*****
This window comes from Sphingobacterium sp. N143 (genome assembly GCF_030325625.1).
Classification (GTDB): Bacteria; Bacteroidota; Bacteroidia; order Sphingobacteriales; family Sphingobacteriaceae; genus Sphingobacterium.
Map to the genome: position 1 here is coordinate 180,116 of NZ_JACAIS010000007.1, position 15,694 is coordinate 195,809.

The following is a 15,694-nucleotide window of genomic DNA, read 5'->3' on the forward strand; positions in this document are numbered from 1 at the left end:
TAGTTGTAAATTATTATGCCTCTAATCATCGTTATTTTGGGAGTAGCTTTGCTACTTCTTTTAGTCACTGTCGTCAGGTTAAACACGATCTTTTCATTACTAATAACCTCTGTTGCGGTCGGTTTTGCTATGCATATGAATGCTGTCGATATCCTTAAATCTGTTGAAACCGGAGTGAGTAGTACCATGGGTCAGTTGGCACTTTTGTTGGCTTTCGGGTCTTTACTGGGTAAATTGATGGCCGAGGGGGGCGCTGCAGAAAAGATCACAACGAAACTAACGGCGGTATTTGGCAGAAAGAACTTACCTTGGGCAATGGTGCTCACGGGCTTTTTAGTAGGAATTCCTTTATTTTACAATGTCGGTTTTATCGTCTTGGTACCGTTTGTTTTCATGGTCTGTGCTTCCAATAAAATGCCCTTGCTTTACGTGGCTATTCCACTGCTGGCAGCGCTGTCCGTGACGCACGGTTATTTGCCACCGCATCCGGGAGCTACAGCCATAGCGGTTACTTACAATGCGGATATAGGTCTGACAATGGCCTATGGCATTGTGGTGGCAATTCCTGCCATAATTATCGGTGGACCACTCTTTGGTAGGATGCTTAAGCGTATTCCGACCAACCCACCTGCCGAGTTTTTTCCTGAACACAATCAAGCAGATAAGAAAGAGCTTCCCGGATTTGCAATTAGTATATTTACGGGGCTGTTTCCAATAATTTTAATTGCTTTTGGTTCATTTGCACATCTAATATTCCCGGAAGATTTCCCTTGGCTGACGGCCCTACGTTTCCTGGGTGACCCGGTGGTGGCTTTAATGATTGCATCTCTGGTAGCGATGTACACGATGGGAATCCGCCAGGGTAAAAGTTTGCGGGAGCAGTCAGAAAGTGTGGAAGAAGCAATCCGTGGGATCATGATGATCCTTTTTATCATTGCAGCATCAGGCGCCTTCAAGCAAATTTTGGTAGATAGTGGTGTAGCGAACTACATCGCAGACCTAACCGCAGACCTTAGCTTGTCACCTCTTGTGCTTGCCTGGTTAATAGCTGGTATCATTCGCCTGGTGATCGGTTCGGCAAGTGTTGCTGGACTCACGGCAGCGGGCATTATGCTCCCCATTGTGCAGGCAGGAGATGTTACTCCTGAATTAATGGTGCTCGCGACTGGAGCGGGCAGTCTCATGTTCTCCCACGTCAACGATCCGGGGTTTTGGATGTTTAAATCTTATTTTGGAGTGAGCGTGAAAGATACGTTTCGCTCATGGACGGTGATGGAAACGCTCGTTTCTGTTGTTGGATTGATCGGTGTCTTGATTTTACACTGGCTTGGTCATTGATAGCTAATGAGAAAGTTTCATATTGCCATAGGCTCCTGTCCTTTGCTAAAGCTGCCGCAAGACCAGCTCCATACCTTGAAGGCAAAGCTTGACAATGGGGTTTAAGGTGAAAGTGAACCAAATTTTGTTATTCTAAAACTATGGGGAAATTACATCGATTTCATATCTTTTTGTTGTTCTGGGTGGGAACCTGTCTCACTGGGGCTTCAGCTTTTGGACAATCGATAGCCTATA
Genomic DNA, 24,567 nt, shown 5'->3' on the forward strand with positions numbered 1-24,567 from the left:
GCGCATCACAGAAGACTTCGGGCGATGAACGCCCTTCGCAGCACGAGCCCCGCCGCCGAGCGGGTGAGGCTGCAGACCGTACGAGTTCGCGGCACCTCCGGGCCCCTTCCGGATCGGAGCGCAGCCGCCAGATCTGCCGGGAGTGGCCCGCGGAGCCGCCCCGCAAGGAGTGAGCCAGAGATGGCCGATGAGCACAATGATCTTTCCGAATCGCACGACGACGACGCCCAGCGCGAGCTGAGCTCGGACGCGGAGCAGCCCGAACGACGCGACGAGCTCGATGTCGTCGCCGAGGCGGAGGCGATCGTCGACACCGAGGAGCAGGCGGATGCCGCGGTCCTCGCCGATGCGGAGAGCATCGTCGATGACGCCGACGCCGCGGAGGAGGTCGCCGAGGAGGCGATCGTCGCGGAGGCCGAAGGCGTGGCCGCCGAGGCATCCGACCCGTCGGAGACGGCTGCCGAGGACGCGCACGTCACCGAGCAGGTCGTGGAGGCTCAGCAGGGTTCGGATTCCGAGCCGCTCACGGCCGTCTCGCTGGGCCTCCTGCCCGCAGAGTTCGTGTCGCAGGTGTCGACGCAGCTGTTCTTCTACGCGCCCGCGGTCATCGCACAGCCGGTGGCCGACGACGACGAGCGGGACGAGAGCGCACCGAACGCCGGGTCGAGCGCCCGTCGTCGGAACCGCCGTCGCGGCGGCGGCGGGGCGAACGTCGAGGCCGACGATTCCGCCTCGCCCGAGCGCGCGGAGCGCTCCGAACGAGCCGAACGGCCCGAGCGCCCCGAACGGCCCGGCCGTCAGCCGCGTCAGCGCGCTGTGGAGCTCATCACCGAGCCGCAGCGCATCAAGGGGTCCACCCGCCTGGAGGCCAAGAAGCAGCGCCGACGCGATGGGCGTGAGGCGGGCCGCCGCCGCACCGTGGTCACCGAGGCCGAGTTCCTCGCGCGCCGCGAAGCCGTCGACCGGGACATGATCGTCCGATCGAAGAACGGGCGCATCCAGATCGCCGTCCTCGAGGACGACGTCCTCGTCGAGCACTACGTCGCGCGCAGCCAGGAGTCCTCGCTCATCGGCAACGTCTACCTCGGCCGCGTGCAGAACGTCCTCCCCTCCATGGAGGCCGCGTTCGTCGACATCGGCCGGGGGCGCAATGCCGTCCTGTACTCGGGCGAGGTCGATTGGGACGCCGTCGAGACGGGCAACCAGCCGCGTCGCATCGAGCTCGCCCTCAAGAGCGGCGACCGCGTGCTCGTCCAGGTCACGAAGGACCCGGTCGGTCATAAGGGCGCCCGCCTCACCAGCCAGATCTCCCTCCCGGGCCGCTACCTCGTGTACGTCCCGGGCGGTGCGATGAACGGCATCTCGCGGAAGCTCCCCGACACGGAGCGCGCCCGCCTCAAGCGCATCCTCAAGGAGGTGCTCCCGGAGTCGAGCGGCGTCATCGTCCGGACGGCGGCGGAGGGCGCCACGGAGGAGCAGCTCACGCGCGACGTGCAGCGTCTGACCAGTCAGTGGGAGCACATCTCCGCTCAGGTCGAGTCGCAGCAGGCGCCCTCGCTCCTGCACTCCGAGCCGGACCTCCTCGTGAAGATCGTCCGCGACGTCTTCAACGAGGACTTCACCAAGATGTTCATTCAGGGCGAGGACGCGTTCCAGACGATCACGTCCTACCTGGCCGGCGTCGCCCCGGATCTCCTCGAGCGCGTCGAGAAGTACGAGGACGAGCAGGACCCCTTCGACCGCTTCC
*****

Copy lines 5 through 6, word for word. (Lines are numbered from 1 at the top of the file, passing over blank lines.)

TAGTTGTAAATTATTATGCCTCTAATCATCGTTATTTTGGGAGTAGCTTTGCTACTTCTTTTAGTCACTGTCGTCAGGTTAAACACGATCTTTTCATTACTAATAACCTCTGTTGCGGTCGGTTTTGCTATGCATATGAATGCTGTCGATATCCTTAAATCTGTTGAAACCGGAGTGAGTAGTACCATGGGTCAGTTGGCACTTTTGTTGGCTTTCGGGTCTTTACTGGGTAAATTGATGGCCGAGGGGGGCGCTGCAGAAAAGATCACAACGAAACTAACGGCGGTATTTGGCAGAAAGAACTTACCTTGGGCAATGGTGCTCACGGGCTTTTTAGTAGGAATTCCTTTATTTTACAATGTCGGTTTTATCGTCTTGGTACCGTTTGTTTTCATGGTCTGTGCTTCCAATAAAATGCCCTTGCTTTACGTGGCTATTCCACTGCTGGCAGCGCTGTCCGTGACGCACGGTTATTTGCCACCGCATCCGGGAGCTACAGCCATAGCGGTTACTTACAATGCGGATATAGGTCTGACAATGGCCTATGGCATTGTGGTGGCAATTCCTGCCATAATTATCGGTGGACCACTCTTTGGTAGGATGCTTAAGCGTATTCCGACCAACCCACCTGCCGAGTTTTTTCCTGAACACAATCAAGCAGATAAGAAAGAGCTTCCCGGATTTGCAATTAGTATATTTACGGGGCTGTTTCCAATAATTTTAATTGCTTTTGGTTCATTTGCACATCTAATATTCCCGGAAGATTTCCCTTGGCTGACGGCCCTACGTTTCCTGGGTGACCCGGTGGTGGCTTTAATGATTGCATCTCTGGTAGCGATGTACACGATGGGAATCCGCCAGGGTAAAAGTTTGCGGGAGCAGTCAGAAAGTGTGGAAGAAGCAATCCGTGGGATCATGATGATCCTTTTTATCATTGCAGCATCAGGCGCCTTCAAGCAAATTTTGGTAGATAGTGGTGTAGCGAACTACATCGCAGACCTAACCGCAGACCTTAGCTTGTCACCTCTTGTGCTTGCCTGGTTAATAGCTGGTATCATTCGCCTGGTGATCGGTTCGGCAAGTGTTGCTGGACTCACGGCAGCGGGCATTATGCTCCCCATTGTGCAGGCAGGAGATGTTACTCCTGAATTAATGGTGCTCGCGACTGGAGCGGGCAGTCTCATGTTCTCCCACGTCAACGATCCGGGGTTTTGGATGTTTAAATCTTATTTTGGAGTGAGCGTGAAAGATACGTTTCGCTCATGGACGGTGATGGAAACGCTCGTTTCTGTTGTTGGATTGATCGGTGTCTTGATTTTACACTGGCTTGGTCATTGATAGCTAATGAGAAAGTTTCATATTGCCATAGGCTCCTGTCCTTTGCTAAAGCTGCCGCAAGACCAGCTCCATACCTTGAAGGCAAAGCTTGACAATGGGGTTTAAGGTGAAAGTGAACCAAATTTTGTTATTCTAAAACTATGGGGAAATTACATCGATTTCATATCTTTTTGTTGTTCTGGGTGGGAACCTGTCTCACTGGGGCTTCAGCTTTTGGACAATCGATAGCCTATA
Genomic DNA, 24,567 nt, shown 5'->3' on the forward strand with positions numbered 1-24,567 from the left: